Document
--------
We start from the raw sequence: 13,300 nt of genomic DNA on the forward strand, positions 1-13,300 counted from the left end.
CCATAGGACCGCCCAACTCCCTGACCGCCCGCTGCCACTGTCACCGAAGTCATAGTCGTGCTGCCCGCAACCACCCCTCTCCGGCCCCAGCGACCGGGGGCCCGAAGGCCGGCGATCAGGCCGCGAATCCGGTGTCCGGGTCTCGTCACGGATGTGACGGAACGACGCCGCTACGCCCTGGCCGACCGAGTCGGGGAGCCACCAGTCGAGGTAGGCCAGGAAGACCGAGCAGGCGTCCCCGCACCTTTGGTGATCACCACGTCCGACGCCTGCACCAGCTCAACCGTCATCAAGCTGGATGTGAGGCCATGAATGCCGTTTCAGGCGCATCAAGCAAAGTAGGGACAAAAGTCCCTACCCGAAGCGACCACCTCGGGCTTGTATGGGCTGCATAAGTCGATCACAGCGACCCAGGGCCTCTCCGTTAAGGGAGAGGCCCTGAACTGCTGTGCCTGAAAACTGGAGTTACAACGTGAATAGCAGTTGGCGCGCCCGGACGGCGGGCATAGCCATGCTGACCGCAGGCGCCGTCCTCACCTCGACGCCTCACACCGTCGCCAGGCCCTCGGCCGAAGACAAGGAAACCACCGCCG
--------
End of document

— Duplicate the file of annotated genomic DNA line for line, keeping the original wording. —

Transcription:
We start from the raw sequence: 13,300 nt of genomic DNA on the forward strand, positions 1-13,300 counted from the left end.
CCATAGGACCGCCCAACTCCCTGACCGCCCGCTGCCACTGTCACCGAAGTCATAGTCGTGCTGCCCGCAACCACCCCTCTCCGGCCCCAGCGACCGGGGGCCCGAAGGCCGGCGATCAGGCCGCGAATCCGGTGTCCGGGTCTCGTCACGGATGTGACGGAACGACGCCGCTACGCCCTGGCCGACCGAGTCGGGGAGCCACCAGTCGAGGTAGGCCAGGAAGACCGAGCAGGCGTCCCCGCACCTTTGGTGATCACCACGTCCGACGCCTGCACCAGCTCAACCGTCATCAAGCTGGATGTGAGGCCATGAATGCCGTTTCAGGCGCATCAAGCAAAGTAGGGACAAAAGTCCCTACCCGAAGCGACCACCTCGGGCTTGTATGGGCTGCATAAGTCGATCACAGCGACCCAGGGCCTCTCCGTTAAGGGAGAGGCCCTGAACTGCTGTGCCTGAAAACTGGAGTTACAACGTGAATAGCAGTTGGCGCGCCCGGACGGCGGGCATAGCCATGCTGACCGCAGGCGCCGTCCTCACCTCGACGCCTCACACCGTCGCCAGGCCCTCGGCCGAAGACAAGGAAACCACCGCCG